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LONG    L^NCE

all of our fastest-travelling scouts and young men,
quietly slipped out of our camp and disappeared,
According to prearranged directions, they fanned
out to the right and left in a northerly route
and crept noiselessly toward the place where the
herd had disappeared that afternoon. All during
the early night we heard wolves calling to one
another; Arctic owls, night-hawks and panthers
crying out moanfully in the mystic darkness of
the rugged plateau. They were the signals of
our men, informing one another of their move-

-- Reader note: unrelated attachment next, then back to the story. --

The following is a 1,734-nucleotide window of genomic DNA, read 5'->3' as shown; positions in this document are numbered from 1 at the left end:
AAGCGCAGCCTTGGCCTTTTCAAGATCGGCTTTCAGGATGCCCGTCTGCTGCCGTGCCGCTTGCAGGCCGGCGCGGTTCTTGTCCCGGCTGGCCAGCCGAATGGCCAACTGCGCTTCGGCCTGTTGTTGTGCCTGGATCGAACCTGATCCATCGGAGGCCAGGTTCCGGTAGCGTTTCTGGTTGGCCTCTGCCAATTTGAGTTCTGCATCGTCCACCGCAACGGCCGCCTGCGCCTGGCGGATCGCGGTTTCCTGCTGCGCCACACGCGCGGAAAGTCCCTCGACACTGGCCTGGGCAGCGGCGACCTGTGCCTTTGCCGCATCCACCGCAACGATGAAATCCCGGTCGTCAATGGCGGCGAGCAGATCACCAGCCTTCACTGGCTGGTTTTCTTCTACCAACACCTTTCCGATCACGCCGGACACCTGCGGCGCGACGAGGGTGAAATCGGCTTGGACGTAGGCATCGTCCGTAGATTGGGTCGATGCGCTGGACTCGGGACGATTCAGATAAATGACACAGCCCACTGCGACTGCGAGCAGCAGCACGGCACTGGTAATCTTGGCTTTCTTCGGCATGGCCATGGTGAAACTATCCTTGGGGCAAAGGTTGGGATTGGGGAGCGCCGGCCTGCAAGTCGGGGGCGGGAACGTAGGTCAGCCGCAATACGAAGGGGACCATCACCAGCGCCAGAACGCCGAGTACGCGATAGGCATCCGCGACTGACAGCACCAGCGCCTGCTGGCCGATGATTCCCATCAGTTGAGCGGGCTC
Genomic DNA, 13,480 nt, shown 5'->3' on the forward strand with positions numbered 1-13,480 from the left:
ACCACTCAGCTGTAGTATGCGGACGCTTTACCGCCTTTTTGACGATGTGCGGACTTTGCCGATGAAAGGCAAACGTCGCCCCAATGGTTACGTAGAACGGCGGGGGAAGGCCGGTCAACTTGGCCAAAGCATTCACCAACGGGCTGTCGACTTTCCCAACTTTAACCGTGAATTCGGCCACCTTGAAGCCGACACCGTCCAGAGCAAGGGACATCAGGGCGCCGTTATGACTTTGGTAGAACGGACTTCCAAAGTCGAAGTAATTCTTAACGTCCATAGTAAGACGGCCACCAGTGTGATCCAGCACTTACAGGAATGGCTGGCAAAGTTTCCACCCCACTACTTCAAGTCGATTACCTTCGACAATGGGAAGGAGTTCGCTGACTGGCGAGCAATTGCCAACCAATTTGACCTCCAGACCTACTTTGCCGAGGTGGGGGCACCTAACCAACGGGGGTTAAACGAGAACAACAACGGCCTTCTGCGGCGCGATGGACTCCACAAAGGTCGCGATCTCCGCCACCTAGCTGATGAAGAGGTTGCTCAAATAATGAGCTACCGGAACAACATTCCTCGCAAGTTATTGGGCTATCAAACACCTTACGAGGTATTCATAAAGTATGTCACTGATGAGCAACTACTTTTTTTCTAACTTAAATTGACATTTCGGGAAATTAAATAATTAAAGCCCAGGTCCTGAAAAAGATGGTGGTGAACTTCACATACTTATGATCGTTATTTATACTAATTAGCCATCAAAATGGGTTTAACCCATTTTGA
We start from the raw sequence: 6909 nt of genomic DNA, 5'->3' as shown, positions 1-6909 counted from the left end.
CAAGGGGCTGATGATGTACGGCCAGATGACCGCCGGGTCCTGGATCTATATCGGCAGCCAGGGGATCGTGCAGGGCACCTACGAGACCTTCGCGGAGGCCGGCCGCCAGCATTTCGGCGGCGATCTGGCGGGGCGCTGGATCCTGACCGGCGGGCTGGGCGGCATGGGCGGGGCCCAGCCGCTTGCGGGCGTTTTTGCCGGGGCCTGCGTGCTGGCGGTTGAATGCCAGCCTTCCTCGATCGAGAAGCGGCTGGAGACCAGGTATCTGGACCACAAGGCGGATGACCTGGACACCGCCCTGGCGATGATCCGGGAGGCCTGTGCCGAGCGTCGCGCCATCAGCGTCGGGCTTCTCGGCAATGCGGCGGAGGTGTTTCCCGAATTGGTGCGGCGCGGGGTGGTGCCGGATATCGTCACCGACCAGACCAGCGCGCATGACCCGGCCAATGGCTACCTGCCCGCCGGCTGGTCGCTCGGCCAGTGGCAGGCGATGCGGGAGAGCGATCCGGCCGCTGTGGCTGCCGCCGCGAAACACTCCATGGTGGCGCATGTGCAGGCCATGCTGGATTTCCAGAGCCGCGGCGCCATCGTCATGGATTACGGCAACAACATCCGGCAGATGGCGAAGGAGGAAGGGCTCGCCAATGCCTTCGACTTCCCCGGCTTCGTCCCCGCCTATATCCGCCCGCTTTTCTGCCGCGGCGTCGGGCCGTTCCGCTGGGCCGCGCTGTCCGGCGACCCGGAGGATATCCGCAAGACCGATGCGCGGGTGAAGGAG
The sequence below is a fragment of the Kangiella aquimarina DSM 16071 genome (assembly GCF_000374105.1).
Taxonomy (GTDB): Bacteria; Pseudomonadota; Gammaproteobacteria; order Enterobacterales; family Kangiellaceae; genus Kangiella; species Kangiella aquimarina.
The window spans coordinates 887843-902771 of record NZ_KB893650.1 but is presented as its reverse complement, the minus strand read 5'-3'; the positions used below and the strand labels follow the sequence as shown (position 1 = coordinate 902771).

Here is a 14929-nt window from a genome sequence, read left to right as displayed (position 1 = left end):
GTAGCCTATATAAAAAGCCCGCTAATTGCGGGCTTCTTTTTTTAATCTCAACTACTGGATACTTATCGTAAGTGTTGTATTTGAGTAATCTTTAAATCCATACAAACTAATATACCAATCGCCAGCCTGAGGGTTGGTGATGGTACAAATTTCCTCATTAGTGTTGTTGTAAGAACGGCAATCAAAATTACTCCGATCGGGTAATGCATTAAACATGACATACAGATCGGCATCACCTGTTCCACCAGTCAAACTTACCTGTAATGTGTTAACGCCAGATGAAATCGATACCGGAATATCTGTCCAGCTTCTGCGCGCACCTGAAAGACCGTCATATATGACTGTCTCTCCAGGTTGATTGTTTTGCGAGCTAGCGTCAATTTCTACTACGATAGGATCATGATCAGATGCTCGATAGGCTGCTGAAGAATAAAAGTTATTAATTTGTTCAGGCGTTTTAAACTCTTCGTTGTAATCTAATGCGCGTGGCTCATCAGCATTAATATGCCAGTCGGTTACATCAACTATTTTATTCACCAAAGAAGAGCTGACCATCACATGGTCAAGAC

ments.

Then, about midnight, everything became
deathly quiet. We knew that they had located
the herd and surrounded it, and that they were
now lying on their bellies, awaiting the first
streaks of dawn and the signal to start the drive.

One of our sub-chiefs. Chief Mountain Elk, now
went through our camp, quietly giving instruc-
tions for all hands to line themselves along the
great runway to 'beat in* the herd. Every
woman, old person, and child in the camp was
called up to take part in this particular phase of
the drive. We children and the women crept
over to the runway and sprawled ourselves along
the outside of the fence3 while the men went
beyond the fenced part of the runway and con-
cealed themselves behind the brush and logs—
where it was a little more dangerous,
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